Jan 6, 2014 | 15:55 GMT

4 mins read

In Syria, a Bleak Future for an al Qaeda Front Group

In Syria, a Bleak Future for an al Qaeda Front Group

Although the Islamic State in Iraq and the Levant is ramping up its campaign in Iraq, it is finding itself increasingly threatened in Syria. Hundreds of rebels and ISIL fighters have died as part of the largest and most serious rift between rebel and al Qaeda-linked forces since the start of the Syrian civil war. The rate of losses is unsustainable, but there is little reason to think ISIL will back down in either Iraq or Syria.

Provoked by incessant raids, detentions, assassinations, mutilations and the imposition of strict rules on rebel-held territories, Jaish al-Mujahideen and the Syrian Revolutionaries Front attacked a number of ISIL positions in Aleppo and Idlib on Jan. 3. The rebel offensive against ISIL has led to the capture of many ISIL positions across northern Syria, causing the jihadist group to threaten a withdrawal from areas where it is fighting the al Assad regime if rebel attacks do not cease within 24 hours. The rift is understood to represent a blow to the ongoing fight against the Syrian regime, but ISIL has occasionally been so aggressive toward other rebel groups that a consensus has emerged that the group must be handled. Indeed, a large number of rebel groups are increasingly accusing the group of being a creation of the Syrian regime.

Rebel vs. ISIL Clashes

Rebel vs. ISIL Clashes

While the powerful Islamic Front insists that ISIL is unaffiliated with the regime, it has also clashed with the group and is threatening to fully enter the conflict alongside the other groups. In particular, the kidnapping, mutilation and killing of a popular commander from the rebel group Ahrar al-Sham has enraged many within the Islamic Front. Hassan Aboud, head of the Islamic Front's political bureau, has squarely blamed the al Qaeda-linked group for the situation.

Of particular interest are Jabhat al-Nusra's actions in the rift. On the one hand, Jabhat al-Nusra is affiliated with ISIL in the sense that both claim to be part of al Qaeda. On the other hand, there is a long-standing dispute over legitimacy between Jabhat al-Nusra leader Abu Mohammed al-Golani and the megalomaniacal leader of ISIL, Abu Bakr al-Baghdadi. That Jabhat al-Nusra has taken over ISIL's position in Atmeh in northern Syria does not bode well for al-Baghdadi's group. In fact, there have been unconfirmed reports that Jabhat al-Nusra, in conjunction with longtime ally Ahrar al-Sham, has attacked and seized ISIL positions in the group's stronghold of Raqqa.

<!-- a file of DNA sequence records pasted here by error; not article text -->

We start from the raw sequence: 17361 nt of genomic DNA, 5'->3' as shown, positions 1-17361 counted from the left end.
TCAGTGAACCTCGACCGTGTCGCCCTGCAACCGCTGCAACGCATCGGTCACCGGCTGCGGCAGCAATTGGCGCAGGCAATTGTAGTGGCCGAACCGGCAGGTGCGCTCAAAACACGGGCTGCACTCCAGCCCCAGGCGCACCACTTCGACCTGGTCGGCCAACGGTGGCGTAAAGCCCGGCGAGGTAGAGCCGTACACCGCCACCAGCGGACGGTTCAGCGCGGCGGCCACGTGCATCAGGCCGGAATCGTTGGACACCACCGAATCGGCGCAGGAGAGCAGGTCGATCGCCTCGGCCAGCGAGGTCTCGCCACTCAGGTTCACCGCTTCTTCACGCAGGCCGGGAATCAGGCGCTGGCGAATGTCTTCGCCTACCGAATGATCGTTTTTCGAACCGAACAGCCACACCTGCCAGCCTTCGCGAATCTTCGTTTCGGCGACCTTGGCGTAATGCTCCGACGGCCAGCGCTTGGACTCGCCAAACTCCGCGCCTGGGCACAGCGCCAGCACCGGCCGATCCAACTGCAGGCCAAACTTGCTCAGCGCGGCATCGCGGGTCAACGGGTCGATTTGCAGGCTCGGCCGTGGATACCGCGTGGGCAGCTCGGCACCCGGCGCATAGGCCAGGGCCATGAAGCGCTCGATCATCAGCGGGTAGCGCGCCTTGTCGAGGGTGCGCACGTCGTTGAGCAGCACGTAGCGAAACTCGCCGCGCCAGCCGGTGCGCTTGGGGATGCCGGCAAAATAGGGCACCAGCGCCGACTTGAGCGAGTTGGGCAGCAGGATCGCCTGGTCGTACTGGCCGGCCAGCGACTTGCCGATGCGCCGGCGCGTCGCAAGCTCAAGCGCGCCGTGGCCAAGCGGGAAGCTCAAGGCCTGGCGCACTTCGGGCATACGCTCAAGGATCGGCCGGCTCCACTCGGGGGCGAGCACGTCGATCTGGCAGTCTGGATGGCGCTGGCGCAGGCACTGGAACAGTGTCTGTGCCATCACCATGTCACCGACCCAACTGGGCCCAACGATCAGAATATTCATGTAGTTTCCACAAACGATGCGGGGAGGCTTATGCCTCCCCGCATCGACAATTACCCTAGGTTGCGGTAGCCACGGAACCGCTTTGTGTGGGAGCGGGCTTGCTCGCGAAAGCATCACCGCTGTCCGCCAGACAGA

These events come at a time when the Islamic State in Iraq and the Levant has managed to secure the greatest extent of territory in Iraq since U.S. forces left the country. Though ISIL gains in Iraq remain tenuous due to opposition from the central government and Sunni tribes, the group has reportedly managed to seize considerable parts of Ramadi, practically half of Fallujah and even allegedly captured 23 M1 Abrams tanks belonging to the Iraq 1st Division when it overran an Iraqi base in Fallujah.  

While these events represent significant gains for ISIL in Iraq, the fact that the group has suddenly found itself heavily committed on two fronts does not bode well for its long-term success. In a matter of days, the group has lost hundreds of fighters in combat across Syria and Iraq, an unsustainable rate of attrition for an organization that fields at most 15,000 fighters.  

The ISIL offensive in Fallujah and Ramadi has also come at an opportune time for the extremist group. Iraqi Prime Minister Nouri al-Maliki's decision Dec. 30 to dismantle a yearlong protest camp in Ramadi triggered significant backlash from Sunni Anbar tribesmen. Taking advantage of these tensions, ISIL has attempted to seize substantial amounts of territory in Anbar province, but the bulk of the manifestly anti-al Maliki Sunni tribes of Anbar have also been quick to turn around and fight ISIL as it moved in on the cities. With increasingly well-equipped central government forces moving in on ISIL and with local tribes still very hostile to the group, even its position in Iraq is unstable.

However, given the nature and ideology of ISIL's leadership, it will be difficult for the group to concede its fight with Iraqi tribesmen and other Syrian rebels. This effectively ensures that ISIL will remain in conflict with practically all armed forces in Syria and Iraq, including Kurdish militias, regime forces, opposition groups and even Turkey. For all the dedication and motivation of its fighters, ISIL simply does not have the manpower or the force to overcome its innumerable enemies and achieve its end goals of establishing its version of an Islamic caliphate in Syria and Iraq.

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